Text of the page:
The Lenovo LC50 Modular Webcam promises to bring clear audio and video quality fit for video calls and even streaming. It comes with a 1080p sensor that captures video at 30 frames per second, which is pretty standard for FHD webcams. Apart from this, it even comes with dual noise-cancelling microphones and the lens has a 4x digital zoom capacity. Also, it comes with a physical lens shutter when you’re not using it.

Other cool features with this webcam include its built-in tilt capacity and magnetic base. These two tie in well with Lenovo’s two new monitors: the Lenovo L32p-30 and the Lenovo L27m-30. In essence, the LC50 Modular Webcam magnetically attaches to the frame of either the 31.5-inch (L32P-30) or 27-inch (L27m-30) monitor of your choosing.

As for the monitors themselves, the Lenovo L32p-30 monitor sports a 4K resolution with HDR10 support, which is best suited for the next-gen consoles. Meanwhile, the Lenovo L27m-30 comes with a 75Hz refresh rate and TUV Rheinland EyeSafe certification to to relieve eye strain.

Pricing and availability for the LC50 Modular Webcam and the two monitors are as follows:

  • Available in September 2021
    • Lenovo LC50 Modular Webcam (starts at EUR 99)
    • Lenovo L27m-30 Monitor (starts at EUR 299)
  • Available in October 2021
    • Lenovo L32p-30 Monitor (starts at EUR 479)
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Early build of next-gen Windows leaked to the public

Might end up as Windows 11



next-gen Windows

It seems like that the next generation of Windows can’t come soon enough. Just recently, an early build of the OS leaked to the public, containing many UI and under-the-hood changes that have been speculated for months.

A lot of publications covering this next-gen Windows have already published their hands-on with the leaked build. The most apparent changes to the next-gen Windows are the ones people will see every day. The taskbar, for a start, is now centered by default, although it can be set to align left in the settings. It also includes new icons for the Start button, search button, and Task View.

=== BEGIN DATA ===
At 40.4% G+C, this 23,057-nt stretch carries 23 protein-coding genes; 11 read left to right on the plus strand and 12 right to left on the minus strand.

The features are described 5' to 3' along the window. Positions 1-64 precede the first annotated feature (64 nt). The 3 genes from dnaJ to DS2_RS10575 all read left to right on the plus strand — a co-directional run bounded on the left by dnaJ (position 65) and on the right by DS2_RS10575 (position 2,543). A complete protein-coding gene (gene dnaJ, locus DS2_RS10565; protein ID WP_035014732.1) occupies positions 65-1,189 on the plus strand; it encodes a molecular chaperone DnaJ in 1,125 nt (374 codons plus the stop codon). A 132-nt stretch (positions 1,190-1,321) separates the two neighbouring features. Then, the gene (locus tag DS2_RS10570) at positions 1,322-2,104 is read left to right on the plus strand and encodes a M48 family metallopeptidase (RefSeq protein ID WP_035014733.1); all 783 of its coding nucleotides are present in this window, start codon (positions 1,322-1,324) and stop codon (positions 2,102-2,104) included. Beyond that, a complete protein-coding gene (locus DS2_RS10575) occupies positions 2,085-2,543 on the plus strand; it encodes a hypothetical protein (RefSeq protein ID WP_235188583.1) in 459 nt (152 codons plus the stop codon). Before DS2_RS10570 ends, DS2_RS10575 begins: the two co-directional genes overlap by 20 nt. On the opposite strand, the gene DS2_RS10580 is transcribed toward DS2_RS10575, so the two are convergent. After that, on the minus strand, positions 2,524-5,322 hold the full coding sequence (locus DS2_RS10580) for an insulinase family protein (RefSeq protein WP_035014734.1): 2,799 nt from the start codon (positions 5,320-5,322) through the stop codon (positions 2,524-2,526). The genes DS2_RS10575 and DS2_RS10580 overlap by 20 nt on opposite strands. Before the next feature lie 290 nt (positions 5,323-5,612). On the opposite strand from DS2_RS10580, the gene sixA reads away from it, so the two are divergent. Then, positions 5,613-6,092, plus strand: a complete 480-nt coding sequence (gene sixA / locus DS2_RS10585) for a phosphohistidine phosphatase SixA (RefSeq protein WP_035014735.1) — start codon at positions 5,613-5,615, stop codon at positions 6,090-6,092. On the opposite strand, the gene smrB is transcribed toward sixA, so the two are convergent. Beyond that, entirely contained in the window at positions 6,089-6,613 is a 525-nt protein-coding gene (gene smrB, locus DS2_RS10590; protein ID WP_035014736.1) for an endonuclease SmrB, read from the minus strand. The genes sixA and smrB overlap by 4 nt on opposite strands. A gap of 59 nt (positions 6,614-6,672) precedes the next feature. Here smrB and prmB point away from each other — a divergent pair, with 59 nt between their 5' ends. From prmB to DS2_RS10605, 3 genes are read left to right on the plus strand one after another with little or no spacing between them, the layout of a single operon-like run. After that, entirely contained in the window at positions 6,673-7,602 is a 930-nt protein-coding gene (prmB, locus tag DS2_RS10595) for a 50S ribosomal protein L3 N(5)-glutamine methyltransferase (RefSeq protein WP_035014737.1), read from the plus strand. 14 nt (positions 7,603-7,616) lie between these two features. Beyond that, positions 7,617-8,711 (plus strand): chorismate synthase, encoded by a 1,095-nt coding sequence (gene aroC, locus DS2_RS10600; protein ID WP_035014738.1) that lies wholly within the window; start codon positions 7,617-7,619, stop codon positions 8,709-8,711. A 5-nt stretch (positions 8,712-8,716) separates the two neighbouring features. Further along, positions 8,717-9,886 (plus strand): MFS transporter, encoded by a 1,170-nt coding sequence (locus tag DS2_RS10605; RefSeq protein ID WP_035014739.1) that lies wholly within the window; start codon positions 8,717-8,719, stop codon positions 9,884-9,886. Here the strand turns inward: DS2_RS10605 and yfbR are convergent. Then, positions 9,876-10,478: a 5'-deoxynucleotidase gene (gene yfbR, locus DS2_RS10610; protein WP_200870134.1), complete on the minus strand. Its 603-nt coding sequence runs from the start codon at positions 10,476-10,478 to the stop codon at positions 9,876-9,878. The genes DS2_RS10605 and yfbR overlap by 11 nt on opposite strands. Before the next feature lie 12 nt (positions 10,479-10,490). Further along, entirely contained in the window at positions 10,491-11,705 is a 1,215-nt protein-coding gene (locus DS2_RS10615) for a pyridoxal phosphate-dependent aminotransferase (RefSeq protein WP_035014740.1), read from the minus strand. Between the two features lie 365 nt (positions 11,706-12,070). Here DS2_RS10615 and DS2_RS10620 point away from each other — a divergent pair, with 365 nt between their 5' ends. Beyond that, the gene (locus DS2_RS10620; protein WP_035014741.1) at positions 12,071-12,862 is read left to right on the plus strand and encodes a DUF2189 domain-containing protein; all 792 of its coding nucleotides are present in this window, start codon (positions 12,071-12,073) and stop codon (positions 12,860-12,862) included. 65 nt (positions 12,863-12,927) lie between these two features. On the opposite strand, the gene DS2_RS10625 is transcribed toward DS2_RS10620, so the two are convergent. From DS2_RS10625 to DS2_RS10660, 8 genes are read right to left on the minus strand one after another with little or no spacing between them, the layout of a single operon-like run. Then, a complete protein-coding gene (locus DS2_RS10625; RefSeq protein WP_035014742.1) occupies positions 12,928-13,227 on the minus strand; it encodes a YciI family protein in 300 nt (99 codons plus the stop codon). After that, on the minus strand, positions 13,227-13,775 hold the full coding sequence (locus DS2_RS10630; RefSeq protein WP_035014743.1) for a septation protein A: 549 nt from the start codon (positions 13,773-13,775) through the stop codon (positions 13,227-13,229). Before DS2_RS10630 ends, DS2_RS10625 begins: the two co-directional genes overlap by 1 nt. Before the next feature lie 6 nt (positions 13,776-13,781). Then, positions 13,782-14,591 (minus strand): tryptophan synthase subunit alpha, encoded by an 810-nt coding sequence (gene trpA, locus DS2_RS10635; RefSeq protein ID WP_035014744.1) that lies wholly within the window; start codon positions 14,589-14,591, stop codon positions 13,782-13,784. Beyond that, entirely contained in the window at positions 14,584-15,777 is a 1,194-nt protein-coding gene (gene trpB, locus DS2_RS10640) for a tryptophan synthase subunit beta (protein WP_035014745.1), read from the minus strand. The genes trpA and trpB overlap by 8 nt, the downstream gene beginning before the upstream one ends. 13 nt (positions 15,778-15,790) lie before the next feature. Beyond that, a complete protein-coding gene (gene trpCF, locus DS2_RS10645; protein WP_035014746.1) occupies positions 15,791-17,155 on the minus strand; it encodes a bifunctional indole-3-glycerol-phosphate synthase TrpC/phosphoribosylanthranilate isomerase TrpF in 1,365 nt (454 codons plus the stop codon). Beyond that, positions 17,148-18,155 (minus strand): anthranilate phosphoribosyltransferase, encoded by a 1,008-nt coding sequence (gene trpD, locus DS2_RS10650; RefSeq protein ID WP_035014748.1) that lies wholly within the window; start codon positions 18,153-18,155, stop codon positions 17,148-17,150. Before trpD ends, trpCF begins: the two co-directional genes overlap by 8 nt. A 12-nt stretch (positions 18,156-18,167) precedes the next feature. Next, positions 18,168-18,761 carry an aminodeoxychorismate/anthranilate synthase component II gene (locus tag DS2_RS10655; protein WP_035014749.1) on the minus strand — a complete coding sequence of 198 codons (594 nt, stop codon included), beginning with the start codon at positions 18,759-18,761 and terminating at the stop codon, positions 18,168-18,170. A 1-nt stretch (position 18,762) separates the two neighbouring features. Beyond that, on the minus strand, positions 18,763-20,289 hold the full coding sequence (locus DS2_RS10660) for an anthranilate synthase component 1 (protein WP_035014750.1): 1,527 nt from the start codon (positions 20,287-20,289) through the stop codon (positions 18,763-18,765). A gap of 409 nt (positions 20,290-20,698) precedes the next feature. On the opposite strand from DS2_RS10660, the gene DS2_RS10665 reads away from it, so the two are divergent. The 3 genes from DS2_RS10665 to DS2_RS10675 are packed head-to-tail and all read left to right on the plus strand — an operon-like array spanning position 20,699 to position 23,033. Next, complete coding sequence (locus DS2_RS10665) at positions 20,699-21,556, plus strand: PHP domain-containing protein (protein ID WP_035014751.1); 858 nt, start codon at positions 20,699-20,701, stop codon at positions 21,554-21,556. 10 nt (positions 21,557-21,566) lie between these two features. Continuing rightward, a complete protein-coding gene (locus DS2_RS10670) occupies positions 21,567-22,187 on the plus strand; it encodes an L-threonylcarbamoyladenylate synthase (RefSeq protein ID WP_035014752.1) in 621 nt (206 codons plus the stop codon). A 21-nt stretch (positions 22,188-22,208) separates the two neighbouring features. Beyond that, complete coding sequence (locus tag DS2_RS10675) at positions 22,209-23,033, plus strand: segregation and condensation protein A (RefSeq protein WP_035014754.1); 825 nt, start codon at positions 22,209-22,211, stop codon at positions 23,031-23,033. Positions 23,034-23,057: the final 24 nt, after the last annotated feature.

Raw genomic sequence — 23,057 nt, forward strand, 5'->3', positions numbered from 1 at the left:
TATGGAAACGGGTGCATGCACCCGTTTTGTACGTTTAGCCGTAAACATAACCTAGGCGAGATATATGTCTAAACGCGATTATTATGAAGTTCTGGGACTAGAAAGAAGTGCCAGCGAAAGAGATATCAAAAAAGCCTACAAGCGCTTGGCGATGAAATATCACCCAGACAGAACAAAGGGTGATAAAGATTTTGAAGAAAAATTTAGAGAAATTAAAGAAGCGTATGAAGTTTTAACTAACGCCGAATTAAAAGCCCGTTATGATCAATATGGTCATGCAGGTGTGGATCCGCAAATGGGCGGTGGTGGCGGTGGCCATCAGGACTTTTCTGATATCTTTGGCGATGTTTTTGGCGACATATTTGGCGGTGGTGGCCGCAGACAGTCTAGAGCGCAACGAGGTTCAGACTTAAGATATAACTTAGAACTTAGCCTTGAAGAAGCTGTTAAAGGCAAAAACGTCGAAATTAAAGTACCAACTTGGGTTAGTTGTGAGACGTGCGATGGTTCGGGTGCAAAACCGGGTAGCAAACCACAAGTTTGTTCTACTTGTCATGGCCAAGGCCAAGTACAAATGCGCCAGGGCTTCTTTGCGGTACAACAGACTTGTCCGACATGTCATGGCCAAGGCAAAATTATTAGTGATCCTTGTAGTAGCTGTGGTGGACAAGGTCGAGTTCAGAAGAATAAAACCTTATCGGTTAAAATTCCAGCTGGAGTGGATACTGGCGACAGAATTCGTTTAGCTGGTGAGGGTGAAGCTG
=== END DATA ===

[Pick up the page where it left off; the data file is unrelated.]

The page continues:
The Start menu is radically different too, and it is the same one found on the cancelled Windows 10X. There’s a new button that sits on the taskbar by the way. This toggles the widget panel which is also new for the next-gen Windows. Meanwhile, the Task View gets a revamp. Along with this revamp comes a new window snapping experience — users can now snap according to different configurations.

Overall, the leaked build feature a lot of rounded corners. Microsoft is really gunning for a modern look with their next-gen Windows. Also, gone are the days of straight corners in context menus and buttons. It is worth noting that since this is an early build, some UI elements are still inconsistent with the overall design refresh. The bundled apps, for example, seem to be unchanged though the File Explorer has newer file icons.

There’s a lot more changes coming to the next-gen Windows, though. The out-of-the-box setup experience, for example, is new. And apparently, there’s a new start-up sound to boot too.

Windows 11 is here

One of the biggest things to come out of the build, however, is a direct confirmation that the next-gen Windows will simply be called Windows 11. The teasers for the next-gen Windows posted by Microsoft first hinted about this. Now, the builds directly confirm that indeed, Windows 11 is that next-gen Windows.

To make matters more interesting, Microsoft seemed to acknowledge the leaked build, teasing that there’s more to come:

There’s definitely more to come with the next-gen Windows, and it is definitely interesting what it will look like when Microsoft announces it on June 24. That said, ordinary users shouldn’t wait too long to see the evolution of the beloved OS that has been around for more than a decade.

Source: The Verge, Windows Central